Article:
Cannabis use/exposure represents one modifiable behavioral factor worthy of investigation as an agent of NCI risk or resilience. Cannabis use is highly prevalent among PLHIV, with self-reported use in the past year almost three times greater than that of the general population in the United States (U.S.).12 Many PLHIV report the use of cannabis to ameliorate symptoms of HIV/AIDS such as neuropathic pain, nausea, mood problems, and appetite and weight loss.13,14 Among older adults, medicinal cannabis use has also increased as state-based legalization of medical and recreational cannabis has expanded in the U.S.15,16 Among the numerous recent studies examining chronic effects (ie, “residual” effects observed in the absence of acute intoxication) of cannabis use on neurocognition in the general population, results are highly variable. Although large scale reviews indicate that the most consistent adverse effect of cannabis use is on verbal learning and memory;17,18 chronic effects on all other neurocognitive domains (eg, executive function) vary widely by study, with many reporting no differences between cannabis users and non-users. A metaanalysis reported no residual negative effect of cannabis use on any neuro-cognitive domain after 25 days of abstinence,19 suggesting that some previous conclusions about permanence of adverse cannabis effects on cognition might not have sufficiently adjusted for recency of use. Some variations in neurocognitive outcomes may be potentially explained by relevant factors that differ within and across studies, such as amount of cannabis use, type and potency of cannabis product, and the context of use (eg, age of use; concurrently with other substances; in the presence of HIV disease or other medical conditions). These potential moderating factors are understudied, and their examination may support possible conditional effects of cannabis use on neurocognitive function.20
For example, previous research has shown that in certain conditions known to have detrimental effects on cognition (eg, methamphetamine use; schizophrenia), cannabis exposure does not compound these detrimental effects and may even be associated with reduced risk of NCI.21,22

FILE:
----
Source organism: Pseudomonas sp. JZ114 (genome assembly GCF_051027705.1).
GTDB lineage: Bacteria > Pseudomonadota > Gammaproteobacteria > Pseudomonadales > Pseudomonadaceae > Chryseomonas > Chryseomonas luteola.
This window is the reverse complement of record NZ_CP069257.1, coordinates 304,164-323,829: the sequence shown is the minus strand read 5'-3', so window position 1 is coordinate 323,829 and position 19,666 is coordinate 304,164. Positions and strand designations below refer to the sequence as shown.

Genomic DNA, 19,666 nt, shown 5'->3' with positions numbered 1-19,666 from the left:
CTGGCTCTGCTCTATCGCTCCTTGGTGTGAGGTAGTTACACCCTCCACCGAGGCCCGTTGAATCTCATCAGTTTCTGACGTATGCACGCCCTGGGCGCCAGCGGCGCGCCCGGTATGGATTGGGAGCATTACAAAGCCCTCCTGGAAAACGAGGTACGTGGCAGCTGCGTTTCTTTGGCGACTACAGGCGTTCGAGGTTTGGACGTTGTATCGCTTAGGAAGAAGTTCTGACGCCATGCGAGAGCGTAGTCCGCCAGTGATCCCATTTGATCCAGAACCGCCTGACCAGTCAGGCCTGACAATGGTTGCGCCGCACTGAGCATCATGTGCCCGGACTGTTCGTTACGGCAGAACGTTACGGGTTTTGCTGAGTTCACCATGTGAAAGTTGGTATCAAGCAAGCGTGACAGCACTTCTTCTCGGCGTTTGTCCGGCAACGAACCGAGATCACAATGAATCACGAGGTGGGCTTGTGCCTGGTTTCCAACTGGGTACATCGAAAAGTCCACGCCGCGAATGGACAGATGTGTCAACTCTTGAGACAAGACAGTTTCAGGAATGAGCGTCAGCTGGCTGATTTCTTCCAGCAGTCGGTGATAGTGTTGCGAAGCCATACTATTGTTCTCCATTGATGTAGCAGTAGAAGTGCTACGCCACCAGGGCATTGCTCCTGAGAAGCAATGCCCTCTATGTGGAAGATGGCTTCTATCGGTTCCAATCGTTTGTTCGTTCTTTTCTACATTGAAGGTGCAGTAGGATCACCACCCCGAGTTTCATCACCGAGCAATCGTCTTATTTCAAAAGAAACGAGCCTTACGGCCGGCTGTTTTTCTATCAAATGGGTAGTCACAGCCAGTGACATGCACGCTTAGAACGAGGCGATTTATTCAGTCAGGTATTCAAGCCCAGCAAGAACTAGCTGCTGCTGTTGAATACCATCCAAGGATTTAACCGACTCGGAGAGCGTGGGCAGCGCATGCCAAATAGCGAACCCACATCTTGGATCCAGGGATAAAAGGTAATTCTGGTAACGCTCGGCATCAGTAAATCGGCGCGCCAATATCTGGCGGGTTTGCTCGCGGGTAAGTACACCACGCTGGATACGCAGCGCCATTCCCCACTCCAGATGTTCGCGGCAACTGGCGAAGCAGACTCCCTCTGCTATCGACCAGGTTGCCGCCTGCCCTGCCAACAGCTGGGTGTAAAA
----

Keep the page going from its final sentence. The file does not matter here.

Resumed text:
Although there is some evidence that cannabis exposure may reduce neural injury by decreasing excitotoxicity and neuroinflammation,23,24 studies examining this in the context of HIV disease and the downstream neurocognitive effects of cannabis use are sparse and inconsistent, with reported effects ranging from adverse to protective.25–27 Furthermore, we are unaware of any studies examining chronic effects of cannabis on neurocognition in the context of HIV and aging. Given the current literature, one plausible hypothesis is that in the context of aging and HIV (two processes in which inflammation plays a role), cannabis exposure will relate to better cognitive outcomes compared to younger PLHIV and HIV2 older adults without cannabis exposure.
The current study examined the combined impact of cannabis, HIV, and aging on cognition. The first aim was to examine rates of NCI across 4 groups categorized by HIV status and cannabis exposure (CAN+; CAN2). We hypothesized (1) among HIV2 groups, NCI rates will not differ between cannabis groups, whereas (2) among PLHIV groups, the CAN+ group will have lower rates of NCI compared with the CAN2 group. In our second aim, we examined whether the effects of HIV or cannabis exposure on NCI were moderated by age in a model controlling for relevant predictors of NCI. We hypothesized we would detect a 3- way age X HIV X cannabis interaction such that cannabis exposure would relate to less NCI among younger and older PLHIV, but the magnitude of the association would be greater
among older PLHIV, and cannabis exposure would be unrelated to NCI among younger and older HIV2 individuals.
In our third study aim, we examined the effects of cannabis exposure by cognitive domain among any groups showing differential relationships between cannabis exposure and NCI in study aim 2.